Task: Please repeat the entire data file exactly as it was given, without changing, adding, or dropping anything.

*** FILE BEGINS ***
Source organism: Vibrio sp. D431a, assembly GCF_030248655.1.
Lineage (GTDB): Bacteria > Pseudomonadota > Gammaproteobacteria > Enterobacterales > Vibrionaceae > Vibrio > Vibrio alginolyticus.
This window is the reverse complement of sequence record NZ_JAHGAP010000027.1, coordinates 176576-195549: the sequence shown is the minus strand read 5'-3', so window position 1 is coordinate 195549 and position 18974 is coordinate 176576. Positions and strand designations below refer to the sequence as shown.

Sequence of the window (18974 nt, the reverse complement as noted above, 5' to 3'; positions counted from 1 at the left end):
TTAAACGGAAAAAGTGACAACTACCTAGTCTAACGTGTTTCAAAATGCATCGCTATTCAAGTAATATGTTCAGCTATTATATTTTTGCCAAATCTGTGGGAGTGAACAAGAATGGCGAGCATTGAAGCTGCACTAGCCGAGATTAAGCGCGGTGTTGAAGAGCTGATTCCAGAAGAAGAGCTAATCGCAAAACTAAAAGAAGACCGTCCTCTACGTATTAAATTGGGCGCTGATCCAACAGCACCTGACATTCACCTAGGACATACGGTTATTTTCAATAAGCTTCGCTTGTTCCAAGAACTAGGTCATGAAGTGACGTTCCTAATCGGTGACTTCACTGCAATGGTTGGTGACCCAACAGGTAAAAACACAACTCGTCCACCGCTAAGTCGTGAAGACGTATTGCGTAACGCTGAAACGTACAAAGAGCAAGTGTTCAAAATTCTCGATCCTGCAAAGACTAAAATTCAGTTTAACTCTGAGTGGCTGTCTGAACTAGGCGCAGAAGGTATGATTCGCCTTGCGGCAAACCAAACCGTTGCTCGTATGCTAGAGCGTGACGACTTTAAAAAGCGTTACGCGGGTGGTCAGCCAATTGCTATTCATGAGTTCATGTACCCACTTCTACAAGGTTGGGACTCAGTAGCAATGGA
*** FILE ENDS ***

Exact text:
Source organism: Vibrio sp. D431a, assembly GCF_030248655.1.
Lineage (GTDB): Bacteria > Pseudomonadota > Gammaproteobacteria > Enterobacterales > Vibrionaceae > Vibrio > Vibrio alginolyticus.
This window is the reverse complement of sequence record NZ_JAHGAP010000027.1, coordinates 176576-195549: the sequence shown is the minus strand read 5'-3', so window position 1 is coordinate 195549 and position 18974 is coordinate 176576. Positions and strand designations below refer to the sequence as shown.

Sequence of the window (18974 nt, the reverse complement as noted above, 5' to 3'; positions counted from 1 at the left end):
TTAAACGGAAAAAGTGACAACTACCTAGTCTAACGTGTTTCAAAATGCATCGCTATTCAAGTAATATGTTCAGCTATTATATTTTTGCCAAATCTGTGGGAGTGAACAAGAATGGCGAGCATTGAAGCTGCACTAGCCGAGATTAAGCGCGGTGTTGAAGAGCTGATTCCAGAAGAAGAGCTAATCGCAAAACTAAAAGAAGACCGTCCTCTACGTATTAAATTGGGCGCTGATCCAACAGCACCTGACATTCACCTAGGACATACGGTTATTTTCAATAAGCTTCGCTTGTTCCAAGAACTAGGTCATGAAGTGACGTTCCTAATCGGTGACTTCACTGCAATGGTTGGTGACCCAACAGGTAAAAACACAACTCGTCCACCGCTAAGTCGTGAAGACGTATTGCGTAACGCTGAAACGTACAAAGAGCAAGTGTTCAAAATTCTCGATCCTGCAAAGACTAAAATTCAGTTTAACTCTGAGTGGCTGTCTGAACTAGGCGCAGAAGGTATGATTCGCCTTGCGGCAAACCAAACCGTTGCTCGTATGCTAGAGCGTGACGACTTTAAAAAGCGTTACGCGGGTGGTCAGCCAATTGCTATTCATGAGTTCATGTACCCACTTCTACAAGGTTGGGACTCAGTAGCAATGGA